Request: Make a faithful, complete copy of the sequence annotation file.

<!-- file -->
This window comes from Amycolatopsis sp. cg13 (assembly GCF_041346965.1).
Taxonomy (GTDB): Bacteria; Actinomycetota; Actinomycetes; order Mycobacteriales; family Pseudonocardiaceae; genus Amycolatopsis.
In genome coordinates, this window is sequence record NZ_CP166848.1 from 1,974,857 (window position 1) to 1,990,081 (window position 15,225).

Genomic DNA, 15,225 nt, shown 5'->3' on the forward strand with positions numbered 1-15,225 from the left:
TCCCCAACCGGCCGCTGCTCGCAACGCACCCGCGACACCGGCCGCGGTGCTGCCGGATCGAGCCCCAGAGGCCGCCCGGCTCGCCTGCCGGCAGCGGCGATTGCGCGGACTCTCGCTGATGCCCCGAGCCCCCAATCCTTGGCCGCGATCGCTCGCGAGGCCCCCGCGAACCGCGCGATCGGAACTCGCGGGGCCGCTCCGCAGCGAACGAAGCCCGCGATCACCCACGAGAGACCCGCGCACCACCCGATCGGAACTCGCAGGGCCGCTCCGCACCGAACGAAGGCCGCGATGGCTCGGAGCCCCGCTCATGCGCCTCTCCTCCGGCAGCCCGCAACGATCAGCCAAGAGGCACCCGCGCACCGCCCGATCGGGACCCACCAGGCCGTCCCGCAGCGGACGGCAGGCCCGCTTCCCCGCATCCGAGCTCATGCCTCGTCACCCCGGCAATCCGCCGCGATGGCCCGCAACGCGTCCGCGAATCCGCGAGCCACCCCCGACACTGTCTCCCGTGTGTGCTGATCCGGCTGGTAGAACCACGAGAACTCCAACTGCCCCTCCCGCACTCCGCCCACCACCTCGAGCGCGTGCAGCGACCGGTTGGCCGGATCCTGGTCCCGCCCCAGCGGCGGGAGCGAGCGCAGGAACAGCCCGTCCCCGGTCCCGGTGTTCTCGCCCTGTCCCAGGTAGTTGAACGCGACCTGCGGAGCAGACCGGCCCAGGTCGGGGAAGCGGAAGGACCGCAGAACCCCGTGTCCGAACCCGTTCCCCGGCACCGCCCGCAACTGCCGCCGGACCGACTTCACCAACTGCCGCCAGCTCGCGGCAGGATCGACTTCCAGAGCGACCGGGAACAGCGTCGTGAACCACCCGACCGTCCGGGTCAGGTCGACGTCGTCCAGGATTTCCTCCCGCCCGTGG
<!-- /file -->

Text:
This window comes from Amycolatopsis sp. cg13 (assembly GCF_041346965.1).
Taxonomy (GTDB): Bacteria; Actinomycetota; Actinomycetes; order Mycobacteriales; family Pseudonocardiaceae; genus Amycolatopsis.
In genome coordinates, this window is sequence record NZ_CP166848.1 from 1,974,857 (window position 1) to 1,990,081 (window position 15,225).

Genomic DNA, 15,225 nt, shown 5'->3' on the forward strand with positions numbered 1-15,225 from the left:
TCCCCAACCGGCCGCTGCTCGCAACGCACCCGCGACACCGGCCGCGGTGCTGCCGGATCGAGCCCCAGAGGCCGCCCGGCTCGCCTGCCGGCAGCGGCGATTGCGCGGACTCTCGCTGATGCCCCGAGCCCCCAATCCTTGGCCGCGATCGCTCGCGAGGCCCCCGCGAACCGCGCGATCGGAACTCGCGGGGCCGCTCCGCAGCGAACGAAGCCCGCGATCACCCACGAGAGACCCGCGCACCACCCGATCGGAACTCGCAGGGCCGCTCCGCACCGAACGAAGGCCGCGATGGCTCGGAGCCCCGCTCATGCGCCTCTCCTCCGGCAGCCCGCAACGATCAGCCAAGAGGCACCCGCGCACCGCCCGATCGGGACCCACCAGGCCGTCCCGCAGCGGACGGCAGGCCCGCTTCCCCGCATCCGAGCTCATGCCTCGTCACCCCGGCAATCCGCCGCGATGGCCCGCAACGCGTCCGCGAATCCGCGAGCCACCCCCGACACTGTCTCCCGTGTGTGCTGATCCGGCTGGTAGAACCACGAGAACTCCAACTGCCCCTCCCGCACTCCGCCCACCACCTCGAGCGCGTGCAGCGACCGGTTGGCCGGATCCTGGTCCCGCCCCAGCGGCGGGAGCGAGCGCAGGAACAGCCCGTCCCCGGTCCCGGTGTTCTCGCCCTGTCCCAGGTAGTTGAACGCGACCTGCGGAGCAGACCGGCCCAGGTCGGGGAAGCGGAAGGACCGCAGAACCCCGTGTCCGAACCCGTTCCCCGGCACCGCCCGCAACTGCCGCCGGACCGACTTCACCAACTGCCGCCAGCTCGCGGCAGGATCGACTTCCAGAGCGACCGGGAACAGCGTCGTGAACCACCCGACCGTCCGGGTCAGGTCGACGTCGTCCAGGATTTCCTCCCGCCCGTGG